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    Welcome to Collins Barrow

    Known for our responsiveness and aggressively entrepreneurial culture, we are the eighth largest public accounting network nationally by revenue. Our over 1340 professional and support staff and more than 235 partners and principals provide a full range of audit, tax and advisory services to private and public companies through our regional offices from coast to coast.
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    Collins Barrow Toronto expands U.S. Corporate Tax Advisory

    Toronto, ON – Collins Barrow Toronto is pleased to announce John S. Lee has joined the firm as director, U.S. Corporate Tax Advisory. Lee assists public and privately held Canadian and U.S. corporations in navigating the complex U.S. corporate tax system, spanning the breadth of federal, state and local tax considerations. In his new role, he will expand the firm’s capacity to service the diverse needs of clients with cross-border and U.S. domestic business relations.

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    Technical Bulletin: August 2017

    This Technical Bulletin covers the various developments from May 2017 to July 2017.

    Acknowledgement: The content of the Technical Bulletin has been summarized or reproduced from the CPA Canada, IASB and IFRIC, IAASB, AcSB, PSAB, AASB press releases, updates, publications, meeting summaries and other publications referenced within the Bulletin.

The Latest at Collins Barrow

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    9 ways to attract buyers for your business

    Most entrepreneurs who plan to sell when exiting their business don’t think about it seriously until they are ready to sell. If you want to get the most out of your sale, you should start preparing long before you make a deal. 

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    Collins Barrow Toronto announces director of global transfer pricing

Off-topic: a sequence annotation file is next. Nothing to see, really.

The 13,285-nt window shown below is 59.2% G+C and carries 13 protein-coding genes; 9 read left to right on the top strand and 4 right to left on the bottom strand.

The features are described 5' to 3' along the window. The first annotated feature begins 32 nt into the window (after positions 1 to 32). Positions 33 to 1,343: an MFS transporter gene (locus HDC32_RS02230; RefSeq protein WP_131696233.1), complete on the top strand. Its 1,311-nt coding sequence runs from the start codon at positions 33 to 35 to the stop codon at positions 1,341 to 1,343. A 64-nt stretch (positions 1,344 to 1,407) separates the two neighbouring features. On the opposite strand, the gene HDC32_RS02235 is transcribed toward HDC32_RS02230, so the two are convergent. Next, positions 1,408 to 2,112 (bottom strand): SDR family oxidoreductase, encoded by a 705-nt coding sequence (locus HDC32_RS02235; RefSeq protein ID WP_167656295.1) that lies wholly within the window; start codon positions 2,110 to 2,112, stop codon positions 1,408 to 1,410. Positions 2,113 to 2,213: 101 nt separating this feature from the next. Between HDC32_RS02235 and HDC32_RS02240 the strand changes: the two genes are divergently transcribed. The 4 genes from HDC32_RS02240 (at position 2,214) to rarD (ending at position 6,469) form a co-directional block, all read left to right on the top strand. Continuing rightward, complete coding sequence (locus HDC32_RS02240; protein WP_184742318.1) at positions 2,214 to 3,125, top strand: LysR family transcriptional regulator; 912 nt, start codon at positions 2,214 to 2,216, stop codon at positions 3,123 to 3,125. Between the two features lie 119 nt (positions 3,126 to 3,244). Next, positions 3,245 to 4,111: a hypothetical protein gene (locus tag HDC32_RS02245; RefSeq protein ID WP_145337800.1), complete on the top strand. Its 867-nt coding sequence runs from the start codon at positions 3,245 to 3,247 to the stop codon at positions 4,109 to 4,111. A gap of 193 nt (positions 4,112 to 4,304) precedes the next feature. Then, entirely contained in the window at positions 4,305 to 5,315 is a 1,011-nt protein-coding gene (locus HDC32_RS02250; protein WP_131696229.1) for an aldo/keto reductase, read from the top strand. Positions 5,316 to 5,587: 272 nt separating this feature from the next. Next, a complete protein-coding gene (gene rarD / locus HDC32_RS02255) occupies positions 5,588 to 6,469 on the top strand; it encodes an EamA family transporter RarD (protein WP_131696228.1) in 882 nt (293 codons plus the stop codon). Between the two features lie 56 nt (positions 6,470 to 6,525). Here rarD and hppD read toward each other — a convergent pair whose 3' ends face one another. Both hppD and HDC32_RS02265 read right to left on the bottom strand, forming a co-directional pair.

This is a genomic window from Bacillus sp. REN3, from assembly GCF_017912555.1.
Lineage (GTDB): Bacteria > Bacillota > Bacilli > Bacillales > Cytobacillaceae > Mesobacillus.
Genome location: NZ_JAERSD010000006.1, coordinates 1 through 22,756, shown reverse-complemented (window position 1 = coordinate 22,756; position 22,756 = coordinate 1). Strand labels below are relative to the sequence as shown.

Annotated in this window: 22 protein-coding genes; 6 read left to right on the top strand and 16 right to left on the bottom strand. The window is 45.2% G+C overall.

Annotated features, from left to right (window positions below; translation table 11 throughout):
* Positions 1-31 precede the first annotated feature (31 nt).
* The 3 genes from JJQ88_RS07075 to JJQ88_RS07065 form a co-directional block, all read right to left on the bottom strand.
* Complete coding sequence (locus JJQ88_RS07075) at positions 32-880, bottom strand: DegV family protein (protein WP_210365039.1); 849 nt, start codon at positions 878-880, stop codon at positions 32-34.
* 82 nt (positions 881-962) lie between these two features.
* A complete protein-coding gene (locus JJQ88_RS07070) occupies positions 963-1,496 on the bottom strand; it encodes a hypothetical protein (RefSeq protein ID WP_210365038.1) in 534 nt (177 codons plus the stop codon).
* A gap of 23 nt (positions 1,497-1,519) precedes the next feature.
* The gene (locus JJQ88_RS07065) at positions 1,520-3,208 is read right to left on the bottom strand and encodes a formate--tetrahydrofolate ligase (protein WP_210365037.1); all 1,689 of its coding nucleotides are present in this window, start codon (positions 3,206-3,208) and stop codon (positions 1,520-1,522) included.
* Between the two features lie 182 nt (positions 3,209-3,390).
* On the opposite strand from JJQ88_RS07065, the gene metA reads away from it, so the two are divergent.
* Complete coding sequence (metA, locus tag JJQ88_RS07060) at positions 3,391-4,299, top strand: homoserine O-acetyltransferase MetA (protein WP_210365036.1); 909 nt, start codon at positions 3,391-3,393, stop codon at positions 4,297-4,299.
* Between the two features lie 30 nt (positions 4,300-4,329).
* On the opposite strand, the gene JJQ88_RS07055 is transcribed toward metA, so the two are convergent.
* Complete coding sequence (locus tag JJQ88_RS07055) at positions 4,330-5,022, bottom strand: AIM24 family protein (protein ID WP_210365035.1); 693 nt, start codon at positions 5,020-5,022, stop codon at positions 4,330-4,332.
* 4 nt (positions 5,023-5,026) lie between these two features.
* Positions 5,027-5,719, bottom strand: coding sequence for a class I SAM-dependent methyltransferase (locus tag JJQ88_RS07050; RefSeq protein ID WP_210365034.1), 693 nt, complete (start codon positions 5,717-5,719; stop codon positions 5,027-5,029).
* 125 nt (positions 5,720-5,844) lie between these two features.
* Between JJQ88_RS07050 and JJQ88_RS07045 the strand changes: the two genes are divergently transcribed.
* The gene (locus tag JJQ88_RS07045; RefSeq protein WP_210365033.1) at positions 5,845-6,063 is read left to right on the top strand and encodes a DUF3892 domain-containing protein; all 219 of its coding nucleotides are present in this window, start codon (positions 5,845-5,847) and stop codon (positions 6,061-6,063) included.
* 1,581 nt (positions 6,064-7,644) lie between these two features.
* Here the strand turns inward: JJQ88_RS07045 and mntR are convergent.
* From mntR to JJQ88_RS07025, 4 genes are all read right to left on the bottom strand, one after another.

Toronto, ON – Collins Barrow Toronto is pleased to welcome Sean McNama to the firm as director, global transfer pricing. With his understanding of complex and often very stringent transfer pricing regulations, McNama will bring invaluable insight and tax efficient solutions to organizations with cross-border transactions.

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    HST challenges physicians face

    Many doctors work their entire career without needing to collect HST for their services, but there can be many exceptions to this rule. For a medical service to be exempt from HST, (a) it must be rendered to a particular individual, (b) the doctor must be licensed under the laws of the province to practise the profession of medicine (or dentistry), (c) it must be a consultative, diagnostic or other health care service that is a qualifying health care supply and (d) it must not be a cosmetic service supply, nor a supply in respect of a cosmetic service supply not meant for medical or reconstructive purposes. Doctors doing work outside these paramaters should keep the following HST rules in mind.

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    Collins Barrow Tax Tips

    Whether you’ve got a personal or corporate tax question – related to financial matters at home or abroad – our experts have got plenty of tips to share with you. Check back often as we’re always releasing new videos!

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    Using replacement property to defer capital gains on farmland

    With replacement property rules, you can purchase farmland to replace a previous piece of farmland sold – as long as it’s used in the same (or a similar) business – and elect to defer any capital gain that might be incurred. Replacement might occur for the following reasons:

    (a) farmers swap land with neighbours due to proximity to their farm business
    (b) land is expropriated by government bodies and farmers find replacement land to continue their operations
    (c) succession planning

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    Finance targets tax planning for private corporations

    On July 18, the Department of Finance released a consultation paper outlining a number of measures designed to close down various tax planning strategies currently available to owners of private corporations in Canada with hopes to halt “unfair advantages.”  The paper was accompanied by draft legislation and explanatory notes for some of the proposed measures. The Government had previously signaled its intent to change how Canadian-controlled private corporations (“CCPCs”) were taxed in its March 2017 budget.